Note that in this presentation of the beginning of the history of special relativity, the “Newtonian” conception is still very present, via inertial reference frames, where time and space are clearly defined, a desperate process, to preserve these concepts of time and space in relativistic mechanics. As early as 1907, Minkowski proposed a formal and synthetic geometrical definition of space-time while stressing that space-time is the sole physical entity in special relativity therefore reducing time and space to shadows of it.

Langevin’s paradox

This considerable conceptual progress makes it possible to understand paradoxes such as that of Langevin’s traveler, incomprehensible in Newtonian mechanics.

Let us stress that, even today,it is still difficult to understand, because we still endeavor to consider this trip in a space provided with a fixed structure on trajectories (lines in this fixed space between points of this fixed space) on which a rocket accelerates, in the Newtonian way. This does not allow an understanding of the phenomenon.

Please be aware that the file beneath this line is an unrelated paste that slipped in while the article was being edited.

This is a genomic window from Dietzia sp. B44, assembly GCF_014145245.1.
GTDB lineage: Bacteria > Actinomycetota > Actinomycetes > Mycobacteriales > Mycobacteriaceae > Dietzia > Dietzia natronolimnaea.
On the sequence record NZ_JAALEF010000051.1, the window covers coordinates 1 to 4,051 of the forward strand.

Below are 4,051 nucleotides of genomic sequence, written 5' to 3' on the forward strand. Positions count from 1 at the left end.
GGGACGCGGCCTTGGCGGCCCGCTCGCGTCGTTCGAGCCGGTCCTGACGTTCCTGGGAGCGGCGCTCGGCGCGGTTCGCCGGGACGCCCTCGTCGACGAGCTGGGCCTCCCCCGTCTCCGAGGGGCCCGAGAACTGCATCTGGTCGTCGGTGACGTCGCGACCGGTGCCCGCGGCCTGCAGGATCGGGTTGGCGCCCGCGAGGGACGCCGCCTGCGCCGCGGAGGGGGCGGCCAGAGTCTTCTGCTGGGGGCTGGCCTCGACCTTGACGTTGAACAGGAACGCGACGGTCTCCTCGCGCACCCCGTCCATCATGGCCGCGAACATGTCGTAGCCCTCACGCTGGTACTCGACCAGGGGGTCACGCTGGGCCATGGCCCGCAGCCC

We must totally abandon Newtonian space and time concepts, which do not exist in relativity and consider only space-time, where there is neither such fixed space and nor idependant time to understand the phenomenon!

This paradox remains a typical example where, in relativity, our understanding is blurred by habits of thought.

General relativity

There was a small paternity dispute between Einstein and Hilbert which was friendly settled  by Hilbert acknowledgement that most of the analysis of the problem was due to Einstein, his contribution to the equation was simply the resolution of a mathematical problem (brilliantly, because he proposed a method much more general than that of Einstein by defining an action, the action of Hilbert, for general relativity). Einstein, who for his part was committed to transposing gravity into a relativistic form, had established his equation well before Hilbert, but in a less elegant way.